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DOST-PCAARRD and DLSU conduct 4th Training-Workshop on Sustainable Cacao Farming System in Davao City

Participants, lecturers, and facilitators of the training-workshop

The continuous threat of climate change significantly causes huge losses in the agricultural sector, which did not spare cacao farming since cacao trees are seriously sensitive to drought. This includes a drastic change for food security because it threatens food production and its stability as well as other aspects of food system such as storage, food access, and utilization.

Moreover, the challenges brought upon by the pandemic restrict human and product movement. This severely limits market activity, resulting in work displacement, and loss of livelihood of Filipinos.

To address these issues, researchers from the De La Salle University (DLSU), Manila and the University of the Philippines Los Baños (UPLB) explored various methods to address climate variability and extreme events with the help of science and technology.

With funding and support from the Philippine Council for Agriculture, Aquatic and Natural Resources Research and Development of the Department of Science and Technology (DOST-PCAARRD), the researchers conducted a five-day training-workshop at the University of Southeastern Philippines-Tagum campus (USeP-Tagum) titled, “Strengthening Sustainable Cacao Farming System in the Philippines in Response to Climate Change and in the Midst of Pandemic.”

Participants from Zoom

The training-workshop aims to equip researchers, agricultural technicians, and those involved in cacao farming with knowledge on climate change, its potential effect on cacao production, pest management using biological and ecological approaches, postharvest/processing, and marketing. The training also seeks to provide participants with various skills and techniques in establishing a sustainable cacao farming system dominated by biological and ecological approaches.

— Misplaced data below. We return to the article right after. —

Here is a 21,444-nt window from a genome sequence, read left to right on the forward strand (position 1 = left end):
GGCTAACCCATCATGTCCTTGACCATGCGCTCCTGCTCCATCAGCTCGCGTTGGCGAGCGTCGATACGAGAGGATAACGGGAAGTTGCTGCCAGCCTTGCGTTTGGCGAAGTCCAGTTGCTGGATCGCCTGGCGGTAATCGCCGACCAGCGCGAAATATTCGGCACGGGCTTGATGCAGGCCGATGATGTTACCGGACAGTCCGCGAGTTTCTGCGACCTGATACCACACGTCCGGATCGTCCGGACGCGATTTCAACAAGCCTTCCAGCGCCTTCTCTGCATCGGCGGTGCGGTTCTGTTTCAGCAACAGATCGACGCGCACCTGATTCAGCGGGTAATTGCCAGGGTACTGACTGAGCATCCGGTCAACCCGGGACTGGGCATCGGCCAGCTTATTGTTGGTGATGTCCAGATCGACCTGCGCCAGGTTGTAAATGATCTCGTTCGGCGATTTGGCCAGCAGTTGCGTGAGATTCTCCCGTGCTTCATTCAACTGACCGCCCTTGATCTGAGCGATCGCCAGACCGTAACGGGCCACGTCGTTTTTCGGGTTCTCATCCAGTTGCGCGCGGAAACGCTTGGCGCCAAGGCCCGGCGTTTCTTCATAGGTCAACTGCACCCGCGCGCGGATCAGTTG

This hybrid training-workshop was attended physically by 27 participants from various farmer-cooperatives, state universities and colleges (SUCs), and private institutions, along with 12 online participants who joined via Zoom.

The course was designed based on the outputs and accomplishments of the PCAARRD-funded program implemented by DLSU, “Cacao Pest Management Program: Biologically-based Control Approaches – Phase 2.

Dr. Divina Amalin, professor and head of the DLSU Biological Control Research Unit (DLSU-BCRU), served as the overall facilitator of the training workshop. Her team, along with resource speakers from UPLB, Department of Agriculture – Philippine Center for Postharvest Development and Mechanization (DA-PHilMech) and private sectors gave lectures and hands-on demos on cacao production, processing, marketing, pest management, and rehabilitation.

Dr. Divina Amalin from DLSU, overall facilitator of the online training-workshop

Mr. Carlito Custodio, an agriculturist from a private cacao farm, expressed his gratitude to DOST-PCAARRD and DLSU for conducting the training-workshop. He appreciated the lectures on cacao pest management, especially the technology on zeolite as coating agent for cacao pods against pests.

Another participant, Ms. Lira May Sibongga, an instructor from the University of Southeastern Philippines (USeP) Tagum-Mabini Campus, says that the training-workshop has very attainable objectives. As a new researcher, she appreciated the lectures on using of biological control agents to prevent cacao pests and diseases. This can help more farmers to avoid use of chemical pesticides and shift to a more ecological method in pest management.

Ms. Joanne Sandique, co-owner of Prime Homestead Agri-Ventures, Inc. (PHAVI) Farm in Makilala, Cotabato, thanked the scientists and researchers from DLSU, UPLB, DA-PHilMech, and the private sectors for imparting their knowledge to participants. According to her, they also train cacao farmers and small holders in PHAVI on cacao production, cacao bean grading, fermentation, post-harvest, and chocolate making. With the learnings from the training, she can now easily cascade the information to more cacao farmers, which can boost the cacao industry more.

DOST-PCAARRD considers cacao as one of the priority crops under its Industry Strategic Science and Technology Programs (ISPs), managed by the Forestry and Environment Research Division.